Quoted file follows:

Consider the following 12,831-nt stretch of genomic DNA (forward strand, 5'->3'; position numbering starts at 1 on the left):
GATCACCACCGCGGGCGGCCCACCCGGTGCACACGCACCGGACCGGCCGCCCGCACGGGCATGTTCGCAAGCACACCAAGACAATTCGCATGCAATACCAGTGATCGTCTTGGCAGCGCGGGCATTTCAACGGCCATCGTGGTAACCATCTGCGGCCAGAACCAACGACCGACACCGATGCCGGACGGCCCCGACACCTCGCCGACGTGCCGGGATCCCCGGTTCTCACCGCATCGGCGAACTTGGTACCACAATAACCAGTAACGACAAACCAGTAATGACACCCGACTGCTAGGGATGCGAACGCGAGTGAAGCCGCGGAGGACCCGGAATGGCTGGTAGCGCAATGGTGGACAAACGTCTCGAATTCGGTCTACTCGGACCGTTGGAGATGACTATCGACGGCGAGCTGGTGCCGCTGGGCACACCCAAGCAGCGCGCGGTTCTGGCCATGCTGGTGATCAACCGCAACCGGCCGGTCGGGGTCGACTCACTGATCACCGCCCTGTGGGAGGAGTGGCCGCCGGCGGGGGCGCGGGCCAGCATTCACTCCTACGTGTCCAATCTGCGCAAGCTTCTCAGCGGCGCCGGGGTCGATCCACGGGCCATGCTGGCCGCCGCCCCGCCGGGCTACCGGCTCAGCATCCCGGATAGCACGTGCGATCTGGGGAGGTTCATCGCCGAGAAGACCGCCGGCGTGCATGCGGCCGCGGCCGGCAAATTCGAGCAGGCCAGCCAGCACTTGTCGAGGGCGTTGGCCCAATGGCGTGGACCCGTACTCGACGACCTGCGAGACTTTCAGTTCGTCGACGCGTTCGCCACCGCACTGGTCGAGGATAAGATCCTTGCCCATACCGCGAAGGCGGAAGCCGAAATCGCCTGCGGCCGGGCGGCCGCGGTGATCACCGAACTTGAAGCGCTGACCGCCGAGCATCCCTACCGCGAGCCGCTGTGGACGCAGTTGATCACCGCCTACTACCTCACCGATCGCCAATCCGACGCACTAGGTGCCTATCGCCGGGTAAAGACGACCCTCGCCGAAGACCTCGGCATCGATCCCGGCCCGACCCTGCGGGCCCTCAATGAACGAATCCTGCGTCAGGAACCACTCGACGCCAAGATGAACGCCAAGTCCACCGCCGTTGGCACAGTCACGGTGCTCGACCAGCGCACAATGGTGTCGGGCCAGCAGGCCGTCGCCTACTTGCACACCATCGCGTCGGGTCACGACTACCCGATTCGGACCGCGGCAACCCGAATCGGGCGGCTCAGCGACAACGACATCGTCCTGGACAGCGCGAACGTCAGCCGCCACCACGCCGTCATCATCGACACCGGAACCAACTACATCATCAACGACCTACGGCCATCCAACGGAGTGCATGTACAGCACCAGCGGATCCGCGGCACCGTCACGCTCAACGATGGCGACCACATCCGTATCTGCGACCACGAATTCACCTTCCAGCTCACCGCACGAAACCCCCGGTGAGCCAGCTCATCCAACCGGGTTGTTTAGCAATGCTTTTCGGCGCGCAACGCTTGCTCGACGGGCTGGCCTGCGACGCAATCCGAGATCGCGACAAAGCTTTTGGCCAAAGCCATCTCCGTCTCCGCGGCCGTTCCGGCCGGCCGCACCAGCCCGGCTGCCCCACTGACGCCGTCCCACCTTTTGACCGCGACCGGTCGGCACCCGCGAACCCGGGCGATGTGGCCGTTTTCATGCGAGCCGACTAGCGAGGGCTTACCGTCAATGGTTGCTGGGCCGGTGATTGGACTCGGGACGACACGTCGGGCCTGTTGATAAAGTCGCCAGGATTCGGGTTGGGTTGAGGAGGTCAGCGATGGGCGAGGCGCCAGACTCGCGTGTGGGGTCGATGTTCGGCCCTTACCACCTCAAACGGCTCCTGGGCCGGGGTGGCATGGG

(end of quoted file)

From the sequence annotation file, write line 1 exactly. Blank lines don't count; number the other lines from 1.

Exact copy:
Consider the following 12,831-nt stretch of genomic DNA (forward strand, 5'->3'; position numbering starts at 1 on the left):